No matter where you roam in Ecuador, you’re never far from a bit of sweet temptation. Bakeries, street vendors and restaurants are all good places to browse for a rich dessert. Typically found on the coast, flan de piña (pineapple flan) is sometimes made with coconut or other fruits. It has a custard-like crème brûlée consistency and is flavored with vanilla and rum.

Also popular is the ubiquitous pastel de tres leches (three milk cake), a sponge cake made with evaporated milk, condensed milk and thick cream. It can be topped with cream, syrup or fruit.

Quimbolitos are the sweet tamales of the nation, made with cornflour, butter, eggs, cheese and raisins, and then cooked wrapped in banana leaves or achira leaves. 

Where to try them: Overlooking the Plaza Grande in Quito’s historic center, the Dulcería Colonial whips up classic Ecuadorian desserts as well as some of the city’s best coffee drinks.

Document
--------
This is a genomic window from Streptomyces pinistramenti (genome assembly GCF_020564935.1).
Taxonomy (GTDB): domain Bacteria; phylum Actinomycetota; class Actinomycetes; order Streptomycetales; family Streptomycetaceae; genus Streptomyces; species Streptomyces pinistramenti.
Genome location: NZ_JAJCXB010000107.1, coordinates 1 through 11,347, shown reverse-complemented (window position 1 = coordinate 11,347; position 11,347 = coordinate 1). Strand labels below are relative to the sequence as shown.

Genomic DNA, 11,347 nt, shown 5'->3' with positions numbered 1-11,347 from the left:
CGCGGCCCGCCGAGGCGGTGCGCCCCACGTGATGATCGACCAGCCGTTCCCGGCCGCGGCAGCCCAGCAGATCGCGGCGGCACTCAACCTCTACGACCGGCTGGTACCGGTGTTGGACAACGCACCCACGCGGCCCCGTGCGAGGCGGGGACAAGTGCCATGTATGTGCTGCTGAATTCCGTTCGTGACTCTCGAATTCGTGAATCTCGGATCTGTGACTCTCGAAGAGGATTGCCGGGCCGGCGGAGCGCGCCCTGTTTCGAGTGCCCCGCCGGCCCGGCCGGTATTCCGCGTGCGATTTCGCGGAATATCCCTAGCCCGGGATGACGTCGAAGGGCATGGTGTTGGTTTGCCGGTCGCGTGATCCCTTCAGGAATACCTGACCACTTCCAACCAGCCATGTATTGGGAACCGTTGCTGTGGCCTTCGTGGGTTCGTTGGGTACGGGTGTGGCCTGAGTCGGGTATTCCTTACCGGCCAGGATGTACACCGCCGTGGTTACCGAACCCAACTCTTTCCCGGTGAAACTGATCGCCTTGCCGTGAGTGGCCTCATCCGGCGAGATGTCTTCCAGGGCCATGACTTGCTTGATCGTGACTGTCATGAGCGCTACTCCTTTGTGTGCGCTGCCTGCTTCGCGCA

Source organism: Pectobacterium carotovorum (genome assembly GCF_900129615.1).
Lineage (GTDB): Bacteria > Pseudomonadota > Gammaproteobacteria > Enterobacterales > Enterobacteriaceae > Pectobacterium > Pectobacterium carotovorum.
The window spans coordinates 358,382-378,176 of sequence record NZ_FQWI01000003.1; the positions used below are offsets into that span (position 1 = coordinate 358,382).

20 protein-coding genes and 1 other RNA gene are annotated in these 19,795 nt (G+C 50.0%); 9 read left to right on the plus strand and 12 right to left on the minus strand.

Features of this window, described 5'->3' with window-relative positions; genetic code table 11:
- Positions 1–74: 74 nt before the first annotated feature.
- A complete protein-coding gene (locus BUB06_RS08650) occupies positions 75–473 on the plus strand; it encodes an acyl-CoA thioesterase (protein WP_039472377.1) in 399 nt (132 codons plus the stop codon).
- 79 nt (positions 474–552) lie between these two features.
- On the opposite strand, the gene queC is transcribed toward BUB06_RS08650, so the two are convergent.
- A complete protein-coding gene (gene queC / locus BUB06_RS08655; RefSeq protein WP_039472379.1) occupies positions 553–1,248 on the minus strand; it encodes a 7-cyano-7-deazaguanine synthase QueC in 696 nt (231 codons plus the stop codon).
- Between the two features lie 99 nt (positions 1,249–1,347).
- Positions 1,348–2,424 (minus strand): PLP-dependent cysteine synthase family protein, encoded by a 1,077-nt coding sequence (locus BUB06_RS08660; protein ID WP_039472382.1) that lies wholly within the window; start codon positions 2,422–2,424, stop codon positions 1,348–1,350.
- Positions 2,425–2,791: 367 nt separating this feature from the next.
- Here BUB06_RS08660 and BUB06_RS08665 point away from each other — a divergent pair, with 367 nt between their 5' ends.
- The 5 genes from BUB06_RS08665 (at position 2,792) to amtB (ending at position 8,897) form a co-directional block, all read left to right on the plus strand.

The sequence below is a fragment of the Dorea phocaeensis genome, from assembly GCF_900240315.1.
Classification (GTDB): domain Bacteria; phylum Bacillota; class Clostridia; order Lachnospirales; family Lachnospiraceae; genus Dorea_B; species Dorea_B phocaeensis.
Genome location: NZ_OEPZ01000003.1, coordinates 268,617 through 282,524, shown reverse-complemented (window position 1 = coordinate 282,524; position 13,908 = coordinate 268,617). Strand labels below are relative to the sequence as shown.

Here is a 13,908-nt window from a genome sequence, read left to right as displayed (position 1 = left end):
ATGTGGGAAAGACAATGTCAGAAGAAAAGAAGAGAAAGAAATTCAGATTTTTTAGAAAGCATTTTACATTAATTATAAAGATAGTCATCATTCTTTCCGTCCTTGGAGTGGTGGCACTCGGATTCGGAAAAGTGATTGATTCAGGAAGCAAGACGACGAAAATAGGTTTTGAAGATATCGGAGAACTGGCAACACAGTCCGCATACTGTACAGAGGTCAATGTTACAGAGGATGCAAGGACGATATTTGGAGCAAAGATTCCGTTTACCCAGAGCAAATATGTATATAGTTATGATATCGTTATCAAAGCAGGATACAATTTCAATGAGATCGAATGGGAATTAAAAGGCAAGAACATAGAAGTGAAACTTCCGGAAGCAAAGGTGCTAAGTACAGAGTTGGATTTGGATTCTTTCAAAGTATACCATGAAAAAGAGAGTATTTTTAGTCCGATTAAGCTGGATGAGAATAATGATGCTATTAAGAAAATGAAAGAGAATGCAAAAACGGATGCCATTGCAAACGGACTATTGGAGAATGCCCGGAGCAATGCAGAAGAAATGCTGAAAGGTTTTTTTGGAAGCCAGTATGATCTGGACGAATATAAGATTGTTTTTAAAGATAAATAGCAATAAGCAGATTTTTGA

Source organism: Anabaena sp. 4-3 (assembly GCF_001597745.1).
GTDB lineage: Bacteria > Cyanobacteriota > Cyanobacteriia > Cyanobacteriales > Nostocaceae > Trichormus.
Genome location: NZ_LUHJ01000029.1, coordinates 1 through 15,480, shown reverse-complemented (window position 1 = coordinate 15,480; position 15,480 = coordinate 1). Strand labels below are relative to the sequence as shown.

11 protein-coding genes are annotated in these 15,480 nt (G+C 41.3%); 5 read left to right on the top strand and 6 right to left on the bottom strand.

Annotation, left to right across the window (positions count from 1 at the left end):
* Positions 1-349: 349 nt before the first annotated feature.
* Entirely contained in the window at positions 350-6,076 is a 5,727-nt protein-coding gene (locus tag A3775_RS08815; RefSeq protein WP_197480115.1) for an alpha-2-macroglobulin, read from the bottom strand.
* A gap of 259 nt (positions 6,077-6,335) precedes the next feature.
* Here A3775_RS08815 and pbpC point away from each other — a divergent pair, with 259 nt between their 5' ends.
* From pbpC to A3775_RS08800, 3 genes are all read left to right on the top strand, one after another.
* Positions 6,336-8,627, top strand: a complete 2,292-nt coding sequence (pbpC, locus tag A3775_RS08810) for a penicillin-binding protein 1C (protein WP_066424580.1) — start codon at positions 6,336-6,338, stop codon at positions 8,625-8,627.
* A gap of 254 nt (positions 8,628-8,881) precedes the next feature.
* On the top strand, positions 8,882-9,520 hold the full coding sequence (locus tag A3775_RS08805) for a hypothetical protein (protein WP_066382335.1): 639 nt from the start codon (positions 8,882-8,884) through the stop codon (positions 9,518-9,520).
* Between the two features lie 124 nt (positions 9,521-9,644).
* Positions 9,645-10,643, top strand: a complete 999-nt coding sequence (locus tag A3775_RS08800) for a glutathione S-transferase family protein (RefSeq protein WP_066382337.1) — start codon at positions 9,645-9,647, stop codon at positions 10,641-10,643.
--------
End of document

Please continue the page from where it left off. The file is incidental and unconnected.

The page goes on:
There aren’t many choices for vegetarians and vegans 

Ecuador is a challenging place for vegetarian and vegan diners. Prepare yourself for a diet of corn, potatoes and beans. You’ll find maíz (corn) in many shapes and flavors: humitas are lightly sweetened corn dumplings, steamed and served in the corn husks. Tostada (toasted corn) makes a fine snack and is sometimes served as an appetizer in casual restaurants. On the streets, you can also find vendors selling tortillas de maiz (thin corn pancakes) and choclo (grilled corn).

The Andes are the birthplace of the potato and are accorded a respect they rarely receive elsewhere. Dishes like llapingachos (fried potato and cheese pancakes) and locro de papa (a creamy, sweet potato soup with avocado and cheese) showcase the versatile tuber, though you’ll also find it served as an accompaniment to many non-vegetarian dishes. 

Apart from these traditional dishes, Ecuador has a growing number of vegetarian and vegan restaurants. You’ll find the best choices in Quito, Guayaquil and Cuenca.